This one tests something that I have been tempted to call a deliberately constructed strawman of evolution.
Axe and Gauger take two distantly related proteins that share a common ancestor billions of years ago, then they pick some amino acids from extant protein A and replaces the amino acids at corresponding positions in extant protein B, and observe that following this protocol, they are unable to convert A directly into B without losing the function of A before they get to function B.
This is sort of analogous to taking a pig and then seeing if you can directly convert it into a squid by picking mutations from the Nautilus genome and inserting it into the pig genome and then producing a dead organism.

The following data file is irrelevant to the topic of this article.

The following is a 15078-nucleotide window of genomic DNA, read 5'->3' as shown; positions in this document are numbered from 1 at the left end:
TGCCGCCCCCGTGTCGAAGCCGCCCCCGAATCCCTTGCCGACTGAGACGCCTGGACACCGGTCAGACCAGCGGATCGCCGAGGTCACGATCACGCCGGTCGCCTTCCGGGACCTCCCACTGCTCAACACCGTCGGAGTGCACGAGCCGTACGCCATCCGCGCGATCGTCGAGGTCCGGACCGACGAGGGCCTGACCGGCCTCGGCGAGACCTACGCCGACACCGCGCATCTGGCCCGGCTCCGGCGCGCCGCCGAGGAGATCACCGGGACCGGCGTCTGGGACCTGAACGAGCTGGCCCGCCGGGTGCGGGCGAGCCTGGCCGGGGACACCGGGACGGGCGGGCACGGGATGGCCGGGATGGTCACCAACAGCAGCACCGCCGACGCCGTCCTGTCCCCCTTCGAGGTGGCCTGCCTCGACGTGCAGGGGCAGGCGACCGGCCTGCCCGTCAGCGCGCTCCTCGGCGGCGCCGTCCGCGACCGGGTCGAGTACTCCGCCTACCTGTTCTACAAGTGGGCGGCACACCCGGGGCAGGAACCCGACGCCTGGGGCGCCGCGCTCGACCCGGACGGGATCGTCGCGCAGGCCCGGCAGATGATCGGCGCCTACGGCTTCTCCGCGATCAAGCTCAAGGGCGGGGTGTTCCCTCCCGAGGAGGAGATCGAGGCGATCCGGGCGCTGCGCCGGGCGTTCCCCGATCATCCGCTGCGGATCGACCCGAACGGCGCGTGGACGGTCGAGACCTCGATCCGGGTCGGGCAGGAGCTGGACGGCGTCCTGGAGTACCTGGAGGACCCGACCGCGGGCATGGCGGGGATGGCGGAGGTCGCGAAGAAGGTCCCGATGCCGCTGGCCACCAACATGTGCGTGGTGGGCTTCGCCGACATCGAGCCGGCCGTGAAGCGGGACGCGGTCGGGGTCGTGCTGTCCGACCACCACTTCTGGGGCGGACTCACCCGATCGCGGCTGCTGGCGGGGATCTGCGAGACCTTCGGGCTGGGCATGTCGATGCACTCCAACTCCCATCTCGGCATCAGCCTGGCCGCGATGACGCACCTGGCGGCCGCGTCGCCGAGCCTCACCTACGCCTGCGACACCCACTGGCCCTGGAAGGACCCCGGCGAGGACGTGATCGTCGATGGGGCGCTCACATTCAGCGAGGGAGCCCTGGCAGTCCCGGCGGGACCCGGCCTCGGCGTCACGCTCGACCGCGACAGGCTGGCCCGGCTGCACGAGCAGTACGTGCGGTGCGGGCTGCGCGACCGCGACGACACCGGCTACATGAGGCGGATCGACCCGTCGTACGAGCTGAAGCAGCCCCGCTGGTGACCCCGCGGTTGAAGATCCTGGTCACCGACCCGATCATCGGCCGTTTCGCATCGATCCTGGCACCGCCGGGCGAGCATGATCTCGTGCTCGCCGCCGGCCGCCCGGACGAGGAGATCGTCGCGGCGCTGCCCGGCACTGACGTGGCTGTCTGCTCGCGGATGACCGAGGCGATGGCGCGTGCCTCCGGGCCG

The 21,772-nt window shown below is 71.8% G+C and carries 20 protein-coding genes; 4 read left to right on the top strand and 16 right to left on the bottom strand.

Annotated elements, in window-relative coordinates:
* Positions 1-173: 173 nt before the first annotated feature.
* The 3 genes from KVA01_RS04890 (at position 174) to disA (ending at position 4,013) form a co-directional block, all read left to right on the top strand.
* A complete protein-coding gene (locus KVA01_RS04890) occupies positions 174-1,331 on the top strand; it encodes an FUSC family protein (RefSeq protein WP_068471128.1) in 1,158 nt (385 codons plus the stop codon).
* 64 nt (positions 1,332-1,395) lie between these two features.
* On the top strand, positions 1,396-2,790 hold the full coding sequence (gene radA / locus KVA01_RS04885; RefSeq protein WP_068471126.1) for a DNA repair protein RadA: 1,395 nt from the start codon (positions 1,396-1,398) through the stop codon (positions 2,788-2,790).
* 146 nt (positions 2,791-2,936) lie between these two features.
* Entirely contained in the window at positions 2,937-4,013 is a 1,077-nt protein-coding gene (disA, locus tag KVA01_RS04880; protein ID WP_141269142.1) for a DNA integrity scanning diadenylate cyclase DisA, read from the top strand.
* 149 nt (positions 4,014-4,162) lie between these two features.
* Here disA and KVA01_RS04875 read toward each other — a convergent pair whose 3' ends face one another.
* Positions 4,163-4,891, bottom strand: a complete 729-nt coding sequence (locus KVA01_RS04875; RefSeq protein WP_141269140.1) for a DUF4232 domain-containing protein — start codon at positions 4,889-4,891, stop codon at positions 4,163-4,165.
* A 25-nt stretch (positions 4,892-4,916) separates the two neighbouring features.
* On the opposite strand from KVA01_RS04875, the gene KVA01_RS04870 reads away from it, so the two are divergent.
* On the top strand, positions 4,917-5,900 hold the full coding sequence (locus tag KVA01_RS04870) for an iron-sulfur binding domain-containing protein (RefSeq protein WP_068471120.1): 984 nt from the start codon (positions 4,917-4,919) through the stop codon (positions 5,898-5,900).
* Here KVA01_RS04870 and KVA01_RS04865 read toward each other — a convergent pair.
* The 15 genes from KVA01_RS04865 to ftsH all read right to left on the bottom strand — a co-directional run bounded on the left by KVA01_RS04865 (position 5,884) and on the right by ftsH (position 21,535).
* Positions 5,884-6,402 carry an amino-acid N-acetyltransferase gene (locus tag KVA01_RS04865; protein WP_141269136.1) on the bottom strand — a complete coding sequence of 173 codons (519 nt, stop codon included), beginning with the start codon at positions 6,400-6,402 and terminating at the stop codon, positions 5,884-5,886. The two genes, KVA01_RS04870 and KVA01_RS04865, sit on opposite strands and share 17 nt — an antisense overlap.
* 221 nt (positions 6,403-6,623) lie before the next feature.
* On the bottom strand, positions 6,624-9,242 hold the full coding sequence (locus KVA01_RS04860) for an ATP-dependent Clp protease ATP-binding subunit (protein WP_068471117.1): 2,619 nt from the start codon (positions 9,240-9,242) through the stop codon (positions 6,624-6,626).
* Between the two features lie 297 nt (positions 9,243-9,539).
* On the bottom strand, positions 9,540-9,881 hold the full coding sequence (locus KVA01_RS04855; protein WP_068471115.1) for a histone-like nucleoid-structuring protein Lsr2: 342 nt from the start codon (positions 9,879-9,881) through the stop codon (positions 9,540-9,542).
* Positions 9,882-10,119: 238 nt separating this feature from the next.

This is of course not actually a test of any evolutionary postulate, as both pigs and squids evolved from a common ancestor, they did not evolve directly from each other, and evolution is not contingent on the reality of some sort of pig-squid hybrid being able to live.
That’s the same trouble with this paper, it ignores the common ancestor and instead tries to do a direct conversion of one into the other.
A proper test would have been to use a phylogenetic algorithm, try to get a lot of diversity of proteins from the same family, and infer the evolutionary phylogeny of these proteins, then reconstruct ancestral nodes and recreate them in the laboratory to test if and how they work, to get an estimate of the history of mutational changes that gave rise to these two proteins from their common ancestor.
For mysterious reasons Gauger and Axe didn’t do this and opted instead for their weird direct conversion scenario that nobody says or believes ever happened.